The Los Angeles Times article above describes the heartbreak of a family whose pet went missing. The article then attacks a rescue group who saved the lost pet from a local shelter where it would have been killed. A couple of days later, CBS2 News aired the story, perpetuatimg the vilification of rescue organizations.

I have been a street rescuer most of my life. I am personally offended that everyone avoids blaming the pet owner for not tagging the animal.

Below are excerpts from my letter to the Times.

_______________________

Thank you for calling attention to lost pets and the anguish experienced by their owners.  However, the dog in question had no identification – no collar, no tag, no tattoo, no chip.  That is the fault of an irresponsible owner.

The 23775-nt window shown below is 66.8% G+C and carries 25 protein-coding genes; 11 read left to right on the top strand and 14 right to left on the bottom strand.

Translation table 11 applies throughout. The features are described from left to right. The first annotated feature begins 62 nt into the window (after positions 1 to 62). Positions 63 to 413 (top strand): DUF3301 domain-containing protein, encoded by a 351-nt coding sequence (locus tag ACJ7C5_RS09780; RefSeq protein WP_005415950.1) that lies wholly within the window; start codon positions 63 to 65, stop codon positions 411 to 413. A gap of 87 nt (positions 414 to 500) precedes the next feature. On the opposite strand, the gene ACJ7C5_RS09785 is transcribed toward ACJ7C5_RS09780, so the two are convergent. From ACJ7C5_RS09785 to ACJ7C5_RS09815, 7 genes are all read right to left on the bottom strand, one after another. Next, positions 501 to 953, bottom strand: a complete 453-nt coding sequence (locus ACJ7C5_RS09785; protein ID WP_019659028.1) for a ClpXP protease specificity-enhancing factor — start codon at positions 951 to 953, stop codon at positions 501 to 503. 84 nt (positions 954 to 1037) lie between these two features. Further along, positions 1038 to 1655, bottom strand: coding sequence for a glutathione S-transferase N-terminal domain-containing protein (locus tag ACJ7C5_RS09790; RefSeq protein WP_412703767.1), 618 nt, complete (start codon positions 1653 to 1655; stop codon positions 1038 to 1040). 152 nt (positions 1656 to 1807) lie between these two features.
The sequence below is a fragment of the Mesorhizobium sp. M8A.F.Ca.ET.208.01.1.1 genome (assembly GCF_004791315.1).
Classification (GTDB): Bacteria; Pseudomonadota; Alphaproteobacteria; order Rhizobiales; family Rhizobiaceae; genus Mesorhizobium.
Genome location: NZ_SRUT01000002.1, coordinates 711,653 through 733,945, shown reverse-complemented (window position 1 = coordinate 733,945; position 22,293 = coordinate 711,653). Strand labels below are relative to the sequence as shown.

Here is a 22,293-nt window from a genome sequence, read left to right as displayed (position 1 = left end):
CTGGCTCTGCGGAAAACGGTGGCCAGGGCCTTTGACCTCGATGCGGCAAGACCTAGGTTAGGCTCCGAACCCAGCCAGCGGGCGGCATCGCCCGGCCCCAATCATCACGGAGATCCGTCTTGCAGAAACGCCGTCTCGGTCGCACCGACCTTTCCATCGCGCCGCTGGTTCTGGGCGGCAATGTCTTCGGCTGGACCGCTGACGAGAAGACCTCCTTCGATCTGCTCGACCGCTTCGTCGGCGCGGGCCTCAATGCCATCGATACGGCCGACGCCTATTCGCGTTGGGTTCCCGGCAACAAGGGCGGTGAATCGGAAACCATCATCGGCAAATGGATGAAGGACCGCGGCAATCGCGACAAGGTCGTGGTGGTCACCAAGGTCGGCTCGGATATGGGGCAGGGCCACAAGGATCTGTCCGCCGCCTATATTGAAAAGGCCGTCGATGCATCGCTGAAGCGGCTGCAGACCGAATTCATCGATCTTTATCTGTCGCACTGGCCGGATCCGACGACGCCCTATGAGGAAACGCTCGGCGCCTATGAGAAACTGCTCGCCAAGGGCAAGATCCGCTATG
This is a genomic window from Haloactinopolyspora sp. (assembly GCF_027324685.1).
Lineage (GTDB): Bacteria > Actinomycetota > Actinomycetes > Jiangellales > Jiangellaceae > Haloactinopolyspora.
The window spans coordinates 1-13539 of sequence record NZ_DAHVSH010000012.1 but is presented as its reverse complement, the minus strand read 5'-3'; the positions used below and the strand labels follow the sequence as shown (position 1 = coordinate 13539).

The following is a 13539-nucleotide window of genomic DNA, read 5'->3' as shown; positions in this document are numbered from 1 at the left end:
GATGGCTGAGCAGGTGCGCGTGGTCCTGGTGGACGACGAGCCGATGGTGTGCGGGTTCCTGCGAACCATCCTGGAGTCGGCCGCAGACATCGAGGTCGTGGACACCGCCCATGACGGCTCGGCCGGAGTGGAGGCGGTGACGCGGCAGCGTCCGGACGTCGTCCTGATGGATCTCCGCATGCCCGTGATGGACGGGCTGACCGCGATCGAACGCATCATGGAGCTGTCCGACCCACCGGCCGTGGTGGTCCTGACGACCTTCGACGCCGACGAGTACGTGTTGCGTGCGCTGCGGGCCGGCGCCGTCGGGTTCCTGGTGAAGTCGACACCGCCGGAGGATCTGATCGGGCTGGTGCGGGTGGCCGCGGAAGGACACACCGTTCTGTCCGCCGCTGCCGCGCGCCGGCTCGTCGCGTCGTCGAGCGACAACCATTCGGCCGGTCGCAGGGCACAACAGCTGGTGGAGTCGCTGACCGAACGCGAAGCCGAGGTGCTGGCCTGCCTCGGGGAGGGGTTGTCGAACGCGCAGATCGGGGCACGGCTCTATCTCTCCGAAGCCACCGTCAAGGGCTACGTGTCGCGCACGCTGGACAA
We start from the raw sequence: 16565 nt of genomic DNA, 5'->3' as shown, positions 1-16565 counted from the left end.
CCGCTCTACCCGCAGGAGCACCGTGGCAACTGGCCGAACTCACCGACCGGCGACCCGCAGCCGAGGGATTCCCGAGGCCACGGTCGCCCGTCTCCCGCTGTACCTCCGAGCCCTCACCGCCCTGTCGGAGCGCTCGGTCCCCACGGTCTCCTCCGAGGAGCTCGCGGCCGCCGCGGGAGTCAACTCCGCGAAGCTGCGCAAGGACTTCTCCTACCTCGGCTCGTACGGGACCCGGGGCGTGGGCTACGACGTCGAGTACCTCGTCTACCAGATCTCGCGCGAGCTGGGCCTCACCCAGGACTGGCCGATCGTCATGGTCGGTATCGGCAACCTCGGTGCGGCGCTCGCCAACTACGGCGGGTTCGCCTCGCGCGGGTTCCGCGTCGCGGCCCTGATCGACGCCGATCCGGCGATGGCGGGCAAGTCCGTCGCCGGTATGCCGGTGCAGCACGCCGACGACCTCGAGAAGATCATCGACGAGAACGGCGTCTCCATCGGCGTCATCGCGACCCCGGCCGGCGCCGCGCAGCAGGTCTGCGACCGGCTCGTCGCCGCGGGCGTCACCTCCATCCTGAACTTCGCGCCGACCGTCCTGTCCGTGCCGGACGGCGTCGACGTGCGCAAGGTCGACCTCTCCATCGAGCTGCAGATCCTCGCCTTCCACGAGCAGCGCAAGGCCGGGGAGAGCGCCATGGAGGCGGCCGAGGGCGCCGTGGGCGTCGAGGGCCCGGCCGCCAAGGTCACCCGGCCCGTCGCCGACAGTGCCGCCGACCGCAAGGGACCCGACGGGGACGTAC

I have rescued strays for over 50 years. Less than a half dozen animals had collars. Non-profit groups offer extremely low-cost/no cost chipping. Everyone can afford to ID their pets to help ensure recovery if they escape or are stolen. The old-fashioned collar and tag are better than nothing.

As for the dog being in a shelter across the valley from where the people live, no one has considered how far/fast an animal can go.  When pets are scared or disoriented, they move like the wind and are out of their normal area in no time at all.

Consider the emotional trauma rescuers feel. We imagine the pet we are desperately trying to return to its home is our own.  We love animals – that’s why we do U-turns in traffic, get out of our cars in driving rain and risk our lives to save an animal. Consider the tears we shed when we have no other choice but to place an animal in a shelter… knowing it will be killed if the owner is not found or no one adopts it.  We NEVER forget those little faces.